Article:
GG – I understand that our great challenge will be the reunification of traditional karate on a global level around the ITKF. Following the death of Master Nishiyama, events similar to those observed at JKA occurred after Master Nakayama passed away: divisions, disagreements and dissent. It is a common process in organizations that lose strong and charismatic leaders. We must overcome this moment, as these issues weaken our institution. It is important to remember that in divisions and divergences no one wins, everyone loses. Our proposal is for dialogue and reconciliation. We need to think beyond the ego and give opportunity for dialogue, but focus on the institution and the legacy we will leave to future generations. It should be remembered that the broad and refined knowledge about traditional karate developed by Master Nishiyama was not centered on a person, was sown throughout his life and widely disseminated around the world. Therefore, false prophets and self-styled heirs of traditional karate are totally decontextualized.
BUDO – What are the decisive strategies for ITKF to grow again?
GG – At first it will be necessary to know the current situation of the institution in administrative and financial level, to review in detail the statutes and all the regulations in force. From there we intend to implement a new management, based on a short and medium term strategic planning. We will evaluate the administrative and financial areas and expand the staff. It is necessary to create marketing and communication departments aiming at a more visible global dissemination through digital media and the raising of financial contributions. Another point is to review and strengthen current partnerships and establish strategic partnerships with other institutions. Working closely with the regional directorates established in the Americas, Europe, Africa and Asia are other initiatives in focus. But for these ideas to flourish, effective participation and commitment of all affiliated countries will be essential.
BUDO – Traditional karate has several modalities of dispute, how to equate so many competitions?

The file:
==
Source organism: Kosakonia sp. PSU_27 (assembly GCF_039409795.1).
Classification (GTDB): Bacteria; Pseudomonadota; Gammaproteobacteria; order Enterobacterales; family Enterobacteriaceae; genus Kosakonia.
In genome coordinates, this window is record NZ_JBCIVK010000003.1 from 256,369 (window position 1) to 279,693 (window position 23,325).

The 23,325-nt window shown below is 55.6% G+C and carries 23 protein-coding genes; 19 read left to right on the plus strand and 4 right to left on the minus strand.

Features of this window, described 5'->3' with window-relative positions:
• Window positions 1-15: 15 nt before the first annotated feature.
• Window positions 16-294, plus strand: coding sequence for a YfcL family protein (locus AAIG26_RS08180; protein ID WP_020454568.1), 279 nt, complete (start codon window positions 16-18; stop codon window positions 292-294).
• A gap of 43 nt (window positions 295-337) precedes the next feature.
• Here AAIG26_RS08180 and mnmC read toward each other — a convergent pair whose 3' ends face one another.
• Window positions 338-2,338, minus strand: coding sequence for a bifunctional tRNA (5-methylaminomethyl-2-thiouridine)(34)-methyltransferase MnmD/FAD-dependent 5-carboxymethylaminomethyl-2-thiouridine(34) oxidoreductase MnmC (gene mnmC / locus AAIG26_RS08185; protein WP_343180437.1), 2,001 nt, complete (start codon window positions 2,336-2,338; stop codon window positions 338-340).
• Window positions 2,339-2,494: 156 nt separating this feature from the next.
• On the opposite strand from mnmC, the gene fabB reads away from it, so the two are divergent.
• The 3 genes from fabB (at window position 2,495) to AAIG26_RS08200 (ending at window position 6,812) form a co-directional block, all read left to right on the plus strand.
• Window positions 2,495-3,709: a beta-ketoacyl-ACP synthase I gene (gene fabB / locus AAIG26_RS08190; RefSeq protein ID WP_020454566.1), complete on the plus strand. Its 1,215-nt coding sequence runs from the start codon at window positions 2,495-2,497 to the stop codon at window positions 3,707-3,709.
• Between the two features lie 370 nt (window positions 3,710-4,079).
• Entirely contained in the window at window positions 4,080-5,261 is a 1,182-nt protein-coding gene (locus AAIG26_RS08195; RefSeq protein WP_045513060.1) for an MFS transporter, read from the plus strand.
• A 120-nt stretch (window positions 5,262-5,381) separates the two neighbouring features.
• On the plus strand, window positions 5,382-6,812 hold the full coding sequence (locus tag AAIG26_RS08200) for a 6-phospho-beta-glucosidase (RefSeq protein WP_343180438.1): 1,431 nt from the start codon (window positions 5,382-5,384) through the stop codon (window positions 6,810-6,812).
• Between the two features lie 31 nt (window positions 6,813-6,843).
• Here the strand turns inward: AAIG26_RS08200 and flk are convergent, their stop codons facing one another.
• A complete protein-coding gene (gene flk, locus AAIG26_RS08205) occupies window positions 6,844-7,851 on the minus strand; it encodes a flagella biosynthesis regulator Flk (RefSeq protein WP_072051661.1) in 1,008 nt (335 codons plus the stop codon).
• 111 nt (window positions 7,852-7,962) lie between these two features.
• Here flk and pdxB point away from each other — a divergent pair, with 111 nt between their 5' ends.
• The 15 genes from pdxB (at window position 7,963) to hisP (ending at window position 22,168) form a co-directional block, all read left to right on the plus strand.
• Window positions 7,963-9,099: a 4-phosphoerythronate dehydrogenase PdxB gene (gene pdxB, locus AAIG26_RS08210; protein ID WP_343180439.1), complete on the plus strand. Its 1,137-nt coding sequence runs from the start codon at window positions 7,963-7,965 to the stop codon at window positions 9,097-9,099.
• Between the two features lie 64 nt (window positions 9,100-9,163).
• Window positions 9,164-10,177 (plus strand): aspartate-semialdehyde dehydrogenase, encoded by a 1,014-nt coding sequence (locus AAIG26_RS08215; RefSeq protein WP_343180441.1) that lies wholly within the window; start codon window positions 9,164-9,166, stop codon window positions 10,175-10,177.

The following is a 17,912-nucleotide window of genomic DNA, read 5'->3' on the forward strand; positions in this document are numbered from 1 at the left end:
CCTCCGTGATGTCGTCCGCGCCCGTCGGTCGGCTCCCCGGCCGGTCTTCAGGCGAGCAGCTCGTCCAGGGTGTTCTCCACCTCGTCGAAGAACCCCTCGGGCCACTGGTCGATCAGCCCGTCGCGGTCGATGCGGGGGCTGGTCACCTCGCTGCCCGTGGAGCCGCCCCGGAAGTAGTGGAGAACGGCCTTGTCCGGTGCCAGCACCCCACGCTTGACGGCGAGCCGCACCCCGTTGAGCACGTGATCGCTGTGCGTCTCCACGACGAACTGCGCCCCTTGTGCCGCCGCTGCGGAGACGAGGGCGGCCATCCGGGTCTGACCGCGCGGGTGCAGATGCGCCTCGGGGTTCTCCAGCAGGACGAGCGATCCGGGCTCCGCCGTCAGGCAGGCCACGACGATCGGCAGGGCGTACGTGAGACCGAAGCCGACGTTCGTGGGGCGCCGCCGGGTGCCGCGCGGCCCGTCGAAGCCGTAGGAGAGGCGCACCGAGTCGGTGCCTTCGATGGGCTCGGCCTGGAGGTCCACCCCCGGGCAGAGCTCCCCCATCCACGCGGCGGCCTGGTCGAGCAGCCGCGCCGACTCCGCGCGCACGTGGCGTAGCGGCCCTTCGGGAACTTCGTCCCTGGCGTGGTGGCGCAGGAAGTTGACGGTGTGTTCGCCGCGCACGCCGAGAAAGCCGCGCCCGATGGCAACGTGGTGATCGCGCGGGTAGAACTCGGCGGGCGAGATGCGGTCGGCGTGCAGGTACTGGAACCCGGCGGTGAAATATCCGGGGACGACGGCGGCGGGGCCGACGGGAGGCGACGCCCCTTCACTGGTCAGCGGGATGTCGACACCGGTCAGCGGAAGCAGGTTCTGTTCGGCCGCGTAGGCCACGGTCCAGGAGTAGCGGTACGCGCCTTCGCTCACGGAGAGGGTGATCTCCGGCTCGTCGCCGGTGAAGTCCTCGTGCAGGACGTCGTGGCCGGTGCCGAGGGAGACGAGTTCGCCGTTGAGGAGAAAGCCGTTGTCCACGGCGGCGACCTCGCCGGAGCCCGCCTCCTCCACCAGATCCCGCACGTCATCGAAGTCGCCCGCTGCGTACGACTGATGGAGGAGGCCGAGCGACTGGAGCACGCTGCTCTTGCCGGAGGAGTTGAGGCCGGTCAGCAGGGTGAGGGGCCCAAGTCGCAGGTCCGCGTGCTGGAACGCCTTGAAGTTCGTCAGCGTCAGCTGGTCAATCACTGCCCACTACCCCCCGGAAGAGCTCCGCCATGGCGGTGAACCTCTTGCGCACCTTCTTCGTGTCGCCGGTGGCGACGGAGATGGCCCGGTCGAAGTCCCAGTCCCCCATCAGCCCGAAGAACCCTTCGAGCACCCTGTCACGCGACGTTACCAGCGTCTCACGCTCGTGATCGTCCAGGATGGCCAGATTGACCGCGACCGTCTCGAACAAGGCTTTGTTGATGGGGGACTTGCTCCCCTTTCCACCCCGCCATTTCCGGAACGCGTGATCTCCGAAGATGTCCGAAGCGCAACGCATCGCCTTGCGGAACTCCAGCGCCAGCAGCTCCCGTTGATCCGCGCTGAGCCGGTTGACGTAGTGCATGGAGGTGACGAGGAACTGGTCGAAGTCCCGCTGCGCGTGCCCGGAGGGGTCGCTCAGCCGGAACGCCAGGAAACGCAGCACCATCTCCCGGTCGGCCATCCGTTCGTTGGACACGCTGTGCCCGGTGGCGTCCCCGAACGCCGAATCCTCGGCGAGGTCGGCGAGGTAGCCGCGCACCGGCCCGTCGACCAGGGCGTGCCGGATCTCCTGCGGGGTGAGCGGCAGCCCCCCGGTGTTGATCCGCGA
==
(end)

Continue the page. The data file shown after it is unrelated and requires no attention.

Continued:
GG – The forms of competition developed in the traditional are quite numerous, but on the other hand, they are a differential. We aim to revitalize the regional events (Panamerican, European, African and Asian), rescue the Nishiyama Cup and reformat the world championship. Other points to be discussed are the simplification of the rules and the optimization of the operational area of the arbitration.
BUDO – What do you envisage for the future of traditional karate?
GG – I see the path of education and health as the great vocations of traditional karate. Just remember that at the beginning of last century, on the island of Okinawa, Master Funakoshi systematized and adapted the To-De to be taught in the island’s basic schools. In the main islands of Japan karate was introduced and thrived within universities. Already in the last decades of the 20th century, Master Nishiyama developed a similar work, in the sense of rescuing the basic principles and ethical-philosophical basis of karate from a scientific and updated version. At the present time we have several researches that indicate that the physical activity, besides the benefits that it provides for the general health, positively impacts the emotional and cognitive field. Traditional karate practices, in addition to self-defense and physical benefits, when well targeted, can also have significant effects on the cognitive-emotional sphere. The socio-educational field is also of vital importance and traditional karate as a central project tool in this area produces surprising results. In evaluations that we made in several socio-educational projects in Brazil, which attended more than 30 thousand children, it was observed a significant improvement of aspects such as concentration and attention, discipline, socialization and school performance, among others. In short, the possible axes for traditional karate are: personal defense, health, education and development of human values. I also believe that traditional karate should continue its evolutionary process with the contribution of the sports sciences and neurosciences.